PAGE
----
Official projections on Sunday evening said the two-year-old Alternative for Germany had won 5.7 percent, just above the cut-off mark to enter the assembly of the smallest of Germany's 16 states.
Founded on a call for Germany to leave the eurozone, and taking a populist hardline on law-and-order and immigration issues, the AfD last year won entry into three eastern German state parliaments.
In February it also won seats in the northern city-state of Hamburg, despite internal strife in the party.
In Sunday's election the Social Democratic Party (SPD), which has ruled Bremen alone or in coalition since the end of the Second World War, was again the clear winner.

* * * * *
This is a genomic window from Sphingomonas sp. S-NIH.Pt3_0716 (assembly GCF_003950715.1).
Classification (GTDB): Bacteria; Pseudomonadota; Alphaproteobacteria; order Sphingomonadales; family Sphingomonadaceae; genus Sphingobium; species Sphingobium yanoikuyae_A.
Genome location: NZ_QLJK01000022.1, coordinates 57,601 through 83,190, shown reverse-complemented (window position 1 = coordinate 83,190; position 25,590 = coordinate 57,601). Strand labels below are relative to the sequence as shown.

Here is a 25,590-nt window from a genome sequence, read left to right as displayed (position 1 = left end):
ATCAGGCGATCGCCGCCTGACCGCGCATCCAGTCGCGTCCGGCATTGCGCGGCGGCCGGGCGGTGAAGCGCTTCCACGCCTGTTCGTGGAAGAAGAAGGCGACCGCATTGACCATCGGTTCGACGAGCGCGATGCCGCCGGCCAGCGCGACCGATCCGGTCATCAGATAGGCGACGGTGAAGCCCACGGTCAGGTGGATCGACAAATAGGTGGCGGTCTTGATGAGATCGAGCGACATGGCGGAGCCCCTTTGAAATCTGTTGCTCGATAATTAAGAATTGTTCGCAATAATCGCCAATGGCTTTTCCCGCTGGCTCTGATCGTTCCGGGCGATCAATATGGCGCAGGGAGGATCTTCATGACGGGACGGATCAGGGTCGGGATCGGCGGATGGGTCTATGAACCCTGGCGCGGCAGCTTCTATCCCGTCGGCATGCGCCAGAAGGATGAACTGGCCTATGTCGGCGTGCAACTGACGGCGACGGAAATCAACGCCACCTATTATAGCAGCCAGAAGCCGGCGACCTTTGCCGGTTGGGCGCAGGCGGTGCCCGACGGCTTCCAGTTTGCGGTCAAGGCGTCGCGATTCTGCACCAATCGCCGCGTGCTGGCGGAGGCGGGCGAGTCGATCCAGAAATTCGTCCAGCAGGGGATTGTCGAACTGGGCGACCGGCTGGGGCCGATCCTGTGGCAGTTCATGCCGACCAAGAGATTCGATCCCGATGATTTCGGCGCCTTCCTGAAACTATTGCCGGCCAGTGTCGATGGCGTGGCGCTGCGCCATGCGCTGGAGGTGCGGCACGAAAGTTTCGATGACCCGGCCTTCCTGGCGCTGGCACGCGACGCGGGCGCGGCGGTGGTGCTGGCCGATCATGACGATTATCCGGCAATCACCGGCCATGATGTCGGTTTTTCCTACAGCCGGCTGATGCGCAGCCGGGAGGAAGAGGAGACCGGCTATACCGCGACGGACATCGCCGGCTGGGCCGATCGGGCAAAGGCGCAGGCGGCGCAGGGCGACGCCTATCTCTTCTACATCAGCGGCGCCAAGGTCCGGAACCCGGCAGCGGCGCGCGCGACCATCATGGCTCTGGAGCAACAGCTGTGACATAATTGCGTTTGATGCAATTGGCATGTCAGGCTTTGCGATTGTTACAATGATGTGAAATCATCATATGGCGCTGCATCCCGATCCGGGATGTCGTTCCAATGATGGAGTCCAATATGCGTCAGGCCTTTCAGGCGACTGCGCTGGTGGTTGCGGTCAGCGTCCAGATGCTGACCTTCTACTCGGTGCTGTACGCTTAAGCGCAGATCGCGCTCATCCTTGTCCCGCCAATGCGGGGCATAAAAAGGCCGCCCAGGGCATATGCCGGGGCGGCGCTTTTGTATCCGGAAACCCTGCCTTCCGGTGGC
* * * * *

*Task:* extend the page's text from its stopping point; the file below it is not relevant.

However it scored its worst result of the post-war era, projected at 33.1 percent, in the city that has been hit by the gradual decline of the local shipbuilding industry and strained public finances.
The same projection, based on 45 percent of votes cast in Bremerhaven and 45 in Bremen itself, gave Chancellor Angela Merkel's conservative Christian Democratic Union (CDU) 22.6 percent, a slight gain.
SPD city mayor Jens Boehrnsen, 66, a silver-haired former administrative law judge, has been in power since 2007, ruling with the ecologist Greens.
That coalition was no longer assured as the Greens, formerly the second strongest party, looked set to gain a disappointing 15.1 percent, losing 7.4 percent to drop behind the CDU.
The Linke (Left Party) was predicted to win 9.3 percent, and the pro-business Free Democrats were to make a comeback to the assembly with 6.4 percent.